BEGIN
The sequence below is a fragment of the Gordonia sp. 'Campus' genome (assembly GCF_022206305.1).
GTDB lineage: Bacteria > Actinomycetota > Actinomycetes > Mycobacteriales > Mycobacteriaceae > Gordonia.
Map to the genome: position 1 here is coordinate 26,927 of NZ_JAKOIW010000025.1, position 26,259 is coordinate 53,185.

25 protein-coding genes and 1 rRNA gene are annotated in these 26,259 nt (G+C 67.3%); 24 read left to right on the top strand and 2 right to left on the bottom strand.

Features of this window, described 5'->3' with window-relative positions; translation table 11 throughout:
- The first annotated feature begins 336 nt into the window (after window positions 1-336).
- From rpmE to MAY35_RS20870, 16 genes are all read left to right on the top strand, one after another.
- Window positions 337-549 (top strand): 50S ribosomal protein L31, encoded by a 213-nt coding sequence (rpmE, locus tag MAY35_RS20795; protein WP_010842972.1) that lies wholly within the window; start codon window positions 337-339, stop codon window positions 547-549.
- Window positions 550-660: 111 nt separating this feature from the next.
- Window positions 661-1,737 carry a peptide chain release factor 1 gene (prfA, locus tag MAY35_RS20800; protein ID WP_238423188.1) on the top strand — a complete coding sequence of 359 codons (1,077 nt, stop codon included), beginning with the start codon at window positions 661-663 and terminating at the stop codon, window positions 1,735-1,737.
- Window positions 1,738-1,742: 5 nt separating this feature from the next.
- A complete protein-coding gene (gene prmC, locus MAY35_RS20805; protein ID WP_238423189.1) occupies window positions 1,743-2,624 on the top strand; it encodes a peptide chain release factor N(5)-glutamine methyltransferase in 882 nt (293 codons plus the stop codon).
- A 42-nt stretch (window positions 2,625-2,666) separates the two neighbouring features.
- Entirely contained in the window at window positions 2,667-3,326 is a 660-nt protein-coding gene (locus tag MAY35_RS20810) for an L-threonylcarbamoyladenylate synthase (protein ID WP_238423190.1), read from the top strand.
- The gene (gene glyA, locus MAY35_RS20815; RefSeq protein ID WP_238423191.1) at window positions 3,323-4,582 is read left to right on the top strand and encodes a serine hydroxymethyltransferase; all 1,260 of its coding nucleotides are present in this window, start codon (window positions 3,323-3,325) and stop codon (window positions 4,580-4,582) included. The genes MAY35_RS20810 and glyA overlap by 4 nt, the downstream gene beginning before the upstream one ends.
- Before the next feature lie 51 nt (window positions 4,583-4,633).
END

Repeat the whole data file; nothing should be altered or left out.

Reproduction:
The sequence below is a fragment of the Gordonia sp. 'Campus' genome (assembly GCF_022206305.1).
GTDB lineage: Bacteria > Actinomycetota > Actinomycetes > Mycobacteriales > Mycobacteriaceae > Gordonia.
Map to the genome: position 1 here is coordinate 26,927 of NZ_JAKOIW010000025.1, position 26,259 is coordinate 53,185.

25 protein-coding genes and 1 rRNA gene are annotated in these 26,259 nt (G+C 67.3%); 24 read left to right on the top strand and 2 right to left on the bottom strand.

Features of this window, described 5'->3' with window-relative positions; translation table 11 throughout:
- The first annotated feature begins 336 nt into the window (after window positions 1-336).
- From rpmE to MAY35_RS20870, 16 genes are all read left to right on the top strand, one after another.
- Window positions 337-549 (top strand): 50S ribosomal protein L31, encoded by a 213-nt coding sequence (rpmE, locus tag MAY35_RS20795; protein WP_010842972.1) that lies wholly within the window; start codon window positions 337-339, stop codon window positions 547-549.
- Window positions 550-660: 111 nt separating this feature from the next.
- Window positions 661-1,737 carry a peptide chain release factor 1 gene (prfA, locus tag MAY35_RS20800; protein ID WP_238423188.1) on the top strand — a complete coding sequence of 359 codons (1,077 nt, stop codon included), beginning with the start codon at window positions 661-663 and terminating at the stop codon, window positions 1,735-1,737.
- Window positions 1,738-1,742: 5 nt separating this feature from the next.
- A complete protein-coding gene (gene prmC, locus MAY35_RS20805; protein ID WP_238423189.1) occupies window positions 1,743-2,624 on the top strand; it encodes a peptide chain release factor N(5)-glutamine methyltransferase in 882 nt (293 codons plus the stop codon).
- A 42-nt stretch (window positions 2,625-2,666) separates the two neighbouring features.
- Entirely contained in the window at window positions 2,667-3,326 is a 660-nt protein-coding gene (locus tag MAY35_RS20810) for an L-threonylcarbamoyladenylate synthase (protein ID WP_238423190.1), read from the top strand.
- The gene (gene glyA, locus MAY35_RS20815; RefSeq protein ID WP_238423191.1) at window positions 3,323-4,582 is read left to right on the top strand and encodes a serine hydroxymethyltransferase; all 1,260 of its coding nucleotides are present in this window, start codon (window positions 3,323-3,325) and stop codon (window positions 4,580-4,582) included. The genes MAY35_RS20810 and glyA overlap by 4 nt, the downstream gene beginning before the upstream one ends.
- Before the next feature lie 51 nt (window positions 4,583-4,633).